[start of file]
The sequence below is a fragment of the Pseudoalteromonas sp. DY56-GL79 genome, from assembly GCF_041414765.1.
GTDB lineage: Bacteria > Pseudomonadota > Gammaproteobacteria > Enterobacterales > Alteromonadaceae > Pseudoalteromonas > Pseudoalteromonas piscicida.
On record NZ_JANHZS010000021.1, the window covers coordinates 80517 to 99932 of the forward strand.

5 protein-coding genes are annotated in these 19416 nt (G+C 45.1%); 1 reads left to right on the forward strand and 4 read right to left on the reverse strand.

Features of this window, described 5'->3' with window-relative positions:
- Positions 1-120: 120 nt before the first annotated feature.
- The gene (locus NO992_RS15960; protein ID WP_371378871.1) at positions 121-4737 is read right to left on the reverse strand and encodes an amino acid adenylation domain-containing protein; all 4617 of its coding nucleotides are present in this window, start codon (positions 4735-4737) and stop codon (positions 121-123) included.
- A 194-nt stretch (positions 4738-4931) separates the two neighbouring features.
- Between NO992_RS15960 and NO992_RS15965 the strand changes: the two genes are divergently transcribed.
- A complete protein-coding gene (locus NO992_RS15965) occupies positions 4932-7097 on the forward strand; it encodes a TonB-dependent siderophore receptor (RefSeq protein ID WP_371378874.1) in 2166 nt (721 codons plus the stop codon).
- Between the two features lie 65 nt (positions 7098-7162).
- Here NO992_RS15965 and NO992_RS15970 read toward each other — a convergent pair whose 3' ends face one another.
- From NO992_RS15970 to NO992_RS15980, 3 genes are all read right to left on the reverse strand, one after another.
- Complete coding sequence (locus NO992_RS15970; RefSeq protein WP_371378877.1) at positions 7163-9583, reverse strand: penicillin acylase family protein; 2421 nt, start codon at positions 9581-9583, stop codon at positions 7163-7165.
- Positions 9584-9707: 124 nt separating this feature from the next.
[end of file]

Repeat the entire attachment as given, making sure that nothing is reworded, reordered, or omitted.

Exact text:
The sequence below is a fragment of the Pseudoalteromonas sp. DY56-GL79 genome, from assembly GCF_041414765.1.
GTDB lineage: Bacteria > Pseudomonadota > Gammaproteobacteria > Enterobacterales > Alteromonadaceae > Pseudoalteromonas > Pseudoalteromonas piscicida.
On record NZ_JANHZS010000021.1, the window covers coordinates 80517 to 99932 of the forward strand.

5 protein-coding genes are annotated in these 19416 nt (G+C 45.1%); 1 reads left to right on the forward strand and 4 read right to left on the reverse strand.

Features of this window, described 5'->3' with window-relative positions:
- Positions 1-120: 120 nt before the first annotated feature.
- The gene (locus NO992_RS15960; protein ID WP_371378871.1) at positions 121-4737 is read right to left on the reverse strand and encodes an amino acid adenylation domain-containing protein; all 4617 of its coding nucleotides are present in this window, start codon (positions 4735-4737) and stop codon (positions 121-123) included.
- A 194-nt stretch (positions 4738-4931) separates the two neighbouring features.
- Between NO992_RS15960 and NO992_RS15965 the strand changes: the two genes are divergently transcribed.
- A complete protein-coding gene (locus NO992_RS15965) occupies positions 4932-7097 on the forward strand; it encodes a TonB-dependent siderophore receptor (RefSeq protein ID WP_371378874.1) in 2166 nt (721 codons plus the stop codon).
- Between the two features lie 65 nt (positions 7098-7162).
- Here NO992_RS15965 and NO992_RS15970 read toward each other — a convergent pair whose 3' ends face one another.
- From NO992_RS15970 to NO992_RS15980, 3 genes are all read right to left on the reverse strand, one after another.
- Complete coding sequence (locus NO992_RS15970; RefSeq protein WP_371378877.1) at positions 7163-9583, reverse strand: penicillin acylase family protein; 2421 nt, start codon at positions 9581-9583, stop codon at positions 7163-7165.
- Positions 9584-9707: 124 nt separating this feature from the next.